JF also shared some comments from the playtests of the other two games they had of ours and from this we learned another lesson.The feedback for our card game, Lion’s Share was that there was fun there – but there was too much memory in it.Wait – what? Memory? There’s no memory at all in the game.Why would they say that then? Think about it for a second…..yep – they played the game wrong.And who’s fault is that? Ours.We re-read the rules and found a section that could be misinterpreted. Damn. Sometimes you have only one chance with a publisher and if the reason why your game fails is because they played it incorrectly, then you’re hooped! By playing incorrectly, they didn’t get the experience you wanted them to have so they only thought the game was mediocre.When you found out they played it wrong, there’s little motivation for them to play again because their experience was only mediocre before. So the lesson here – blind playtest your game! Have some other group playtest your game without you there to guide them or help them out.This will help you ensure your rules are being interpreted correctly.

Whew! That was a busy first day! And there are still more pitches ahead – so stay tuned!

-Jay Cormier

The Gathering of Friends: Part 4 – Pitching to Filosofia and Z-Man Games

I had a 10 A.M. meeting set up with Filosofia and Z-Man Games so I got there in and set up Akrotiri with time to spare.  As some of our more faithful readers might recall, Z-Man has had Akrotiri for a while now, but with the acquisition of Z-Man by Filosofia, Sen and I felt they might need more time to figure things out.  We had heard that they played it, liked it, and needed more time with it.

We played a 5 player game with Zev, Sophie, JF and Martin – all from Filosofia – plus Rob Bartel (one of our GAC colleagues). This wasn’t a typical pitch because they knew the game as they had all played it; this was more of a confirmation of their desire to publish it or not. There were also a few new concepts and mechanics added to the game since some of them had played it last, so I wanted to highlight those changes for them first-hand.

Overall, the playthrough went well.  We learned that there was too much downtime for a 5 player game so it will be a 2-4 player game if they do pick it up.  We also learned that getting new goal cards was too expensive and added an unnecessary level of thinking to the game.  We brainstormed some ideas on the spot and came up with a great solution – giving players free goal cards after finding their 2nd and 4th temple.

JF really seemed to like Akrotiri and proposed we play it again with fewer players to playtest this new rule and consider its effect on downtime.  Zev and Sophie had another meeting to go to, so JF and I quickly set up a 2-player game.  The new idea worked beautifully! The game took less than 45 minutes to complete and it was great to receive new goal cards throughout the game!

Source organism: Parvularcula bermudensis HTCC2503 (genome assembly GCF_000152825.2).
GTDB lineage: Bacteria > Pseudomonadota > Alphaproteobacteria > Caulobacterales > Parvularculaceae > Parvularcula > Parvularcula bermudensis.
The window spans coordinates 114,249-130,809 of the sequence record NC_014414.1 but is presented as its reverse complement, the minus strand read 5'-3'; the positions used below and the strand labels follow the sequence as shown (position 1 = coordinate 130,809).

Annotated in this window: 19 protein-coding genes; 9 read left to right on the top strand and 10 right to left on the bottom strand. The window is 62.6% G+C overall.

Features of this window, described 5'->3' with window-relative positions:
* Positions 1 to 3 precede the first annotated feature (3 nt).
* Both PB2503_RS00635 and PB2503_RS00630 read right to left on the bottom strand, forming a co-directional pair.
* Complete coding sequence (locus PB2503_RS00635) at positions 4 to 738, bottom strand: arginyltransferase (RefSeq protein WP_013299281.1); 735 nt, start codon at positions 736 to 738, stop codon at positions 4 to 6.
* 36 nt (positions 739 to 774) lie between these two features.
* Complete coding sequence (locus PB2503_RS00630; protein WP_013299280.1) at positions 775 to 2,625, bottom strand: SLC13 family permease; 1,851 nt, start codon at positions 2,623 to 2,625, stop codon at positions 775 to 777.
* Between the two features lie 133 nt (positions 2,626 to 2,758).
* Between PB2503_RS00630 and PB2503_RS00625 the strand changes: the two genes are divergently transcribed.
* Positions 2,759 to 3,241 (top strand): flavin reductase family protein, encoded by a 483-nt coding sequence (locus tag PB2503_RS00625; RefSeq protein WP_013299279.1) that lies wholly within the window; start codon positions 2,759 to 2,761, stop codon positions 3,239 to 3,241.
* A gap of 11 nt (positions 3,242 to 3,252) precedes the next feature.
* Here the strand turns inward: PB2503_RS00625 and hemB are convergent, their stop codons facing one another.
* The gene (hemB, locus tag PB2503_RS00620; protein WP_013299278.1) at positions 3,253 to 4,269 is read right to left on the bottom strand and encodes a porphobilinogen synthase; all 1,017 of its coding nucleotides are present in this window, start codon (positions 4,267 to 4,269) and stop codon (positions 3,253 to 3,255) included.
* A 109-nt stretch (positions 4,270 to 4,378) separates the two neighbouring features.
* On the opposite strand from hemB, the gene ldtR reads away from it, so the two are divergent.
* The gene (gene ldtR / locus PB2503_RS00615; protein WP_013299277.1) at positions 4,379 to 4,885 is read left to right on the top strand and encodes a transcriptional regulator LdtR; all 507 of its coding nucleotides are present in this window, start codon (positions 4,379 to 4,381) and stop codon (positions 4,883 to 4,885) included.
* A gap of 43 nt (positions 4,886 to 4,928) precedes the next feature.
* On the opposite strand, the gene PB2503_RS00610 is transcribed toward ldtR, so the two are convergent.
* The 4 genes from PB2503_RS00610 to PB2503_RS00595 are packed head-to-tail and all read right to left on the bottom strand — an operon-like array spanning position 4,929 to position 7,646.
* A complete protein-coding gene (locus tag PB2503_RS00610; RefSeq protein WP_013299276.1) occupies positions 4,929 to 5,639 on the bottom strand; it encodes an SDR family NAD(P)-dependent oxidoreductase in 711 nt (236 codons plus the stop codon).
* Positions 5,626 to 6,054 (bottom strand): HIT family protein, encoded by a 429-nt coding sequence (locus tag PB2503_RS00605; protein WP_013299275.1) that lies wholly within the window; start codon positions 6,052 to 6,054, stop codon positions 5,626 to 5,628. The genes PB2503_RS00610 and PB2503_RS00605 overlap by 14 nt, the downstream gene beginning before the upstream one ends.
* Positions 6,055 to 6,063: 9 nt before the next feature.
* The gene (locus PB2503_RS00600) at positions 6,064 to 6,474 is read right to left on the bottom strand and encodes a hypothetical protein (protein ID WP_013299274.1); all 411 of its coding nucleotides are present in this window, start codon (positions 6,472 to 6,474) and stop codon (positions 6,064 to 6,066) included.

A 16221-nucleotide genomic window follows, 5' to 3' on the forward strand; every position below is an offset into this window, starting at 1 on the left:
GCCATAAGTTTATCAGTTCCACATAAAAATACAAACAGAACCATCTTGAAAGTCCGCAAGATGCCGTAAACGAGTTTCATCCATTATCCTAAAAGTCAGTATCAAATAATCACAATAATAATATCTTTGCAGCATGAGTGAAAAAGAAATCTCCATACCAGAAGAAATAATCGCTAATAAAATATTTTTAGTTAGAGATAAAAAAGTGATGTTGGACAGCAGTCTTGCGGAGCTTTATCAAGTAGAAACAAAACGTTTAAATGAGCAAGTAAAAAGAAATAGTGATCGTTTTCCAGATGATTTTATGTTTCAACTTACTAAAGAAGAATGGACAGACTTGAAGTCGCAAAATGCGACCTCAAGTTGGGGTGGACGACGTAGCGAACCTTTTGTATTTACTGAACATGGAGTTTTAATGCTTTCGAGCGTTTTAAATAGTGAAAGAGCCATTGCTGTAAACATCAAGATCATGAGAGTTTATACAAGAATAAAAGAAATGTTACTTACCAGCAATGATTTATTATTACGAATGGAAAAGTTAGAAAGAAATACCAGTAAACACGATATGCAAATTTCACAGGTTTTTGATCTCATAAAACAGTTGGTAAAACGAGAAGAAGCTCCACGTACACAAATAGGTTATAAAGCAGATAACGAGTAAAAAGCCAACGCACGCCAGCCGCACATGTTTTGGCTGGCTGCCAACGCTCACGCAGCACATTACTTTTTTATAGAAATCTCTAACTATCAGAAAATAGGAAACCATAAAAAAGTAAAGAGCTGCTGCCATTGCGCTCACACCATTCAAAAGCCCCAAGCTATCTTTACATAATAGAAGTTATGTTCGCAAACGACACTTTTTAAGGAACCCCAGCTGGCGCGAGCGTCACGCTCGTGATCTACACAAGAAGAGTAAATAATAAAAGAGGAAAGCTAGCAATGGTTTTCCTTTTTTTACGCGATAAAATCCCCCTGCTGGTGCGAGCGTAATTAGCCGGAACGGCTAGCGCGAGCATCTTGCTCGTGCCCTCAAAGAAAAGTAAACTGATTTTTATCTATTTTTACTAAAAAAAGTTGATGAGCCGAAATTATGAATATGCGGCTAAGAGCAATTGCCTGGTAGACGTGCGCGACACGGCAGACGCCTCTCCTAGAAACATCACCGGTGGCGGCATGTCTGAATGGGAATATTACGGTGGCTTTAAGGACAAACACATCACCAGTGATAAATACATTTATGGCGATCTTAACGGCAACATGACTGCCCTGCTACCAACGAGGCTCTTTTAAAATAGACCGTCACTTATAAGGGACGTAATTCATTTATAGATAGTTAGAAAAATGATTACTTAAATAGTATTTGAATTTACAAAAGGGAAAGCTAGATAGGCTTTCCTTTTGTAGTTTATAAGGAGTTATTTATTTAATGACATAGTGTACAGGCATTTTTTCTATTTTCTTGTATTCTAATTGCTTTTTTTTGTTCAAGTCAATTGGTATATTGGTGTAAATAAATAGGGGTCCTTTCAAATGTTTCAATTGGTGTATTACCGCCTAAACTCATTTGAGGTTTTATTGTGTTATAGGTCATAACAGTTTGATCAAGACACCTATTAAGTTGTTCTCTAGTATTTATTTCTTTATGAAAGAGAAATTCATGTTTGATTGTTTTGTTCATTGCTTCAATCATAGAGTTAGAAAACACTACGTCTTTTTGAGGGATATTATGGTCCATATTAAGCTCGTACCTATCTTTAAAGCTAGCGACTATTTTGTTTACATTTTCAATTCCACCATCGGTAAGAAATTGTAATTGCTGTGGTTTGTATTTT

We packed up Akrotiri and moved on to EIEI-O. Now, here`s an interesting story about the power of social networking!  Dylan Kirk (designer of Genji and fellow GAC member) is a friend of Joyce Lam –  owner of the Chinese game publisher, Jolly Thinkers (which is also a gaming cafe).  Dylan recommended that she check out Train of Thought as a possible import, as Jolly Thinkers specializes in educational games and he thought the game might have potential for ESL students.  Since both Joyce and I went to Essen last year, we arranged to meet up while we were there.  I showed her Train of Thought, which she enjoyed and took a copy back with her to China. She tested it there and found that it didn`t work as well as planned, unfortunately. No biggie.

Months later, Joyce emailed me and asked if we had a nice-looking prototype that we`d like to get professionally printed as she knew someone who was starting up a boardgame printing company that wanted to have a portfolio of some designs. Sen and I thought about it and decided to submit EIEI-O – our is a quick reaction game of making barnyard sounds and wacky animal actions.  When the final product came off the presses, Joyce sent us a picture of the game in it’s printed glory – it looked great!  So, being proud of our brainchild, Sen and I posted the picture on Facebook – like any other loving parent would!

Here’s where Filosofia comes in.  Sophie is Facebook friends with Sen – he`s working on another game (Midnight Men) with Yves Tourigny that has been signed by Filosofia.  So when she saw the photo, she commented that she would like to see the game sometime – pretty wild!

And now back to the Gathering.

Luckily, I received our nice, shiny copy of EIEI-O exactly one day prior to me leaving for the Gathering – talk about timing!  JF was keen to play so we gathered a few other people to take it for a whirl. It was quick and fun.  Everyone seemed to enjoy it. As we were finishing up, Sophie came back to the table so we played the game again! She brought Matthias from Abacuspiele with her to play.